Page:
Stories From the Field
Stories From the Field
Back to stories from the field Dubai Cares program in Lebanon gives Syrian siblings a chance to dream again

Dubai Cares program in Lebanon gives Syrian siblings a chance to dream again

Across Bekka and Akkar in Lebanon, Dubai Cares program in partnership with the International Rescue Committee (IRC) is helping 4,300 Syrian refugee children like siblings Maha and Abdul Aziz struggling in the Lebanese public school system with math, Arabic and a second language (French or English).

Maha* never had the chance to go to school in Raqqa, Syria. ISIS militants had moved in and cancelled all classes as the nine-year-old was preparing to start first grade. She and her 10-year-old brother Abdul Aziz* remained out of school for two years because of the war.

Their mother Fida* refused to send her children to school under ISIS’ rule, as students are exposed to a brutal curriculum which incorporates descriptions of shootings and beheadings. She wanted to escape, but the city was under siege and no one was allowed out.

“They were afraid of the sounds of gunfire and bombings. I didn’t allow them to leave the house; they were so depressed at home,” Fida recalls. “But I didn’t want them witnessing what was happening outside. I continued to reassure them it will be all ok and would end soon.”

As life under ISIS continued to become unbearable, Fida decided to attempt the risky escape with her young children to Lebanon where her husband was working at the time. She could only pack a few essentials - food, water and diapers for her newborn – since those caught fleeing would most likely be executed. At the checkpoints, she lied and told the militants she was on her way to a wedding. It took her seven days to walk to Damascus. 

“We ran out of food and water,” Fida says. “The kids were very hungry and tired, but I told them we have to keep moving. We will meet your father and register you for school.”

After reaching Damascus, the family rested for a few days before taking a bus to the Lebanese border and walking the rest of the way through the mountainous Bekka Valley. It took Fida and her kids a total of 15 days to travel from Raqqa to Lebanon.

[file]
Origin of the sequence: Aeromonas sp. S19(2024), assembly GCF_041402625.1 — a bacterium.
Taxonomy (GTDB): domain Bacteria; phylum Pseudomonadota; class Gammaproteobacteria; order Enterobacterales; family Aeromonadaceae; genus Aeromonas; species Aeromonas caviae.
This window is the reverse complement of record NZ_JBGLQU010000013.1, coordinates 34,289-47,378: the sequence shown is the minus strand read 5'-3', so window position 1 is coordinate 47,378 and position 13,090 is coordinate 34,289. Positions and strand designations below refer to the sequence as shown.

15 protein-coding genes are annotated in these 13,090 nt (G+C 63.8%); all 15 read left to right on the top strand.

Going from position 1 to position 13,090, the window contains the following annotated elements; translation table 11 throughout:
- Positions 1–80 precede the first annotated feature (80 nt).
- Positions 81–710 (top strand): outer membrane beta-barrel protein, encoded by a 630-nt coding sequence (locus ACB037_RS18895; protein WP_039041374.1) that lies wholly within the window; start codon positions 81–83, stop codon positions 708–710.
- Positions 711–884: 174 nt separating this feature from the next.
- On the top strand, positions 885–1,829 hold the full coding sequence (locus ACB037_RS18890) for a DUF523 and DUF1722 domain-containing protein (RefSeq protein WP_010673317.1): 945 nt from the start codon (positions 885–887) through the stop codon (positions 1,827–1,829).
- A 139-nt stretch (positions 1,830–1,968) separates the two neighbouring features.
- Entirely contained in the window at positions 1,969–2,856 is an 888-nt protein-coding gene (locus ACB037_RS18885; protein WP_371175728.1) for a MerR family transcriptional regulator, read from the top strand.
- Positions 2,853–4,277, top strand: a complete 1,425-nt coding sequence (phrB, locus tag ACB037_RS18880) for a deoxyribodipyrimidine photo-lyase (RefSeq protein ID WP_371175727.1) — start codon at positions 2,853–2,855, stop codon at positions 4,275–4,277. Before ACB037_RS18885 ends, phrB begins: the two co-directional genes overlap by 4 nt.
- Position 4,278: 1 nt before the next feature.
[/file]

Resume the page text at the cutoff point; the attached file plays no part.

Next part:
“I can’t tell you how we survived; we just did and I’m thankful every single day,” Fida says.

Fida kept her promise and enrolled the children in the second-shift of the Lebanese public school system. This shift is available to thousands of Syrian children where they are taught Arabic, English, math, science, civil society and geography.

But the children were terrified to go back to school because of the haunting memories of home.

“They were afraid someone would take the school from them again; they were scared it would be bombed.”

After some convincing, Maha and Abdul Aziz were enrolled but struggled for several months. Maha did not know how to read or write and Abdul Aziz was bullied by his peers. A year later, the children have made an astounding transformation – graduating as the top two students of their class.

Directly contributing to this transformation was the IRC’s remedial support classes funded by Dubai Cares, which help Syrian children succeed in Lebanese public schools. For Maha, the remedial program improved her reading and writing skills and provided her with a new sense of confidence. Abdul Aziz began to receive higher scores in math and English and improve his social skills with his peers, and is seen by his teachers as one of the fastest learners in his class.

“I love reading out-loud now and writing sentences. I also help my classmates with their writing,” Maha says.

“It took some time, but I started to make new friends,” Abdul Aziz added. “I have one friend who was very kind to me and introduced me to new people. I’m very sociable now.”

Fida is extremely proud of her children and thankful that they are back in the classroom.

“They are happier now and excited to come home and share what they have learned in school,” she says.

Both Maha and Aziz are thrilled to be at the top of their class. They enjoy studying and learning new things, especially science – their favorite subject at school.

“I am confident I will be successful,” Abdul Aziz says. “I want to be something important, like a civil engineer.”

“And, I want to be a doctor or an Arabic teacher,” adds Maha.

Thanks to the remedial support program, children like Maha and Abdul Aziz are gaining the foundational skills that will make their future dreams possible.